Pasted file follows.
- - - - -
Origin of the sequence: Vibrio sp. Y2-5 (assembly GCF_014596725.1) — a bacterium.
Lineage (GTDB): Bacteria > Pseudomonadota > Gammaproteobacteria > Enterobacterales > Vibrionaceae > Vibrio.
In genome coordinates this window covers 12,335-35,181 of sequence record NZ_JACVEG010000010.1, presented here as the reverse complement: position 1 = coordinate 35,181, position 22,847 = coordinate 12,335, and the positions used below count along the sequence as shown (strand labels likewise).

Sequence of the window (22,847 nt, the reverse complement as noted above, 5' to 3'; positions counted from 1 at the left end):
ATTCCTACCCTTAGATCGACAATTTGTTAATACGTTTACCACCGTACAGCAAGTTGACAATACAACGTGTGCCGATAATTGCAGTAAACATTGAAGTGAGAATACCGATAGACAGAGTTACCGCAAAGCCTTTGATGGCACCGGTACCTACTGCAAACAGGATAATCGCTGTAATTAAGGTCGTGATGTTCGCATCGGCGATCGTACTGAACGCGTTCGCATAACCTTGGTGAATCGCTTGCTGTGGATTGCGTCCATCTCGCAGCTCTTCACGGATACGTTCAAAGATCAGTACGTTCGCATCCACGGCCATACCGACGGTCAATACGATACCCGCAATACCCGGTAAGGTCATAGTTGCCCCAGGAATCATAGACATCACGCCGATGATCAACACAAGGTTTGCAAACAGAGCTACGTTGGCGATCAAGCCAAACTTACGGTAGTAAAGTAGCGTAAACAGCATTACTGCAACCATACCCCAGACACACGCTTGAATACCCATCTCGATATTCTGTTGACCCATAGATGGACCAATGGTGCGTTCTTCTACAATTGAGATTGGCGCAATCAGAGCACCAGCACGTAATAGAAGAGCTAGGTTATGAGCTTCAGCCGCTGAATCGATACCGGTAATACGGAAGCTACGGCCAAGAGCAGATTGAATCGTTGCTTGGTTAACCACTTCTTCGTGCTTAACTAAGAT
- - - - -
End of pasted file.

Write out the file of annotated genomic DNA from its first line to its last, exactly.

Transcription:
Origin of the sequence: Vibrio sp. Y2-5 (assembly GCF_014596725.1) — a bacterium.
Lineage (GTDB): Bacteria > Pseudomonadota > Gammaproteobacteria > Enterobacterales > Vibrionaceae > Vibrio.
In genome coordinates this window covers 12,335-35,181 of sequence record NZ_JACVEG010000010.1, presented here as the reverse complement: position 1 = coordinate 35,181, position 22,847 = coordinate 12,335, and the positions used below count along the sequence as shown (strand labels likewise).

Sequence of the window (22,847 nt, the reverse complement as noted above, 5' to 3'; positions counted from 1 at the left end):
ATTCCTACCCTTAGATCGACAATTTGTTAATACGTTTACCACCGTACAGCAAGTTGACAATACAACGTGTGCCGATAATTGCAGTAAACATTGAAGTGAGAATACCGATAGACAGAGTTACCGCAAAGCCTTTGATGGCACCGGTACCTACTGCAAACAGGATAATCGCTGTAATTAAGGTCGTGATGTTCGCATCGGCGATCGTACTGAACGCGTTCGCATAACCTTGGTGAATCGCTTGCTGTGGATTGCGTCCATCTCGCAGCTCTTCACGGATACGTTCAAAGATCAGTACGTTCGCATCCACGGCCATACCGACGGTCAATACGATACCCGCAATACCCGGTAAGGTCATAGTTGCCCCAGGAATCATAGACATCACGCCGATGATCAACACAAGGTTTGCAAACAGAGCTACGTTGGCGATCAAGCCAAACTTACGGTAGTAAAGTAGCGTAAACAGCATTACTGCAACCATACCCCAGACACACGCTTGAATACCCATCTCGATATTCTGTTGACCCATAGATGGACCAATGGTGCGTTCTTCTACAATTGAGATTGGCGCAATCAGAGCACCAGCACGTAATAGAAGAGCTAGGTTATGAGCTTCAGCCGCTGAATCGATACCGGTAATACGGAAGCTACGGCCAAGAGCAGATTGAATCGTTGCTTGGTTAACCACTTCTTCGTGCTTAACTAAGAT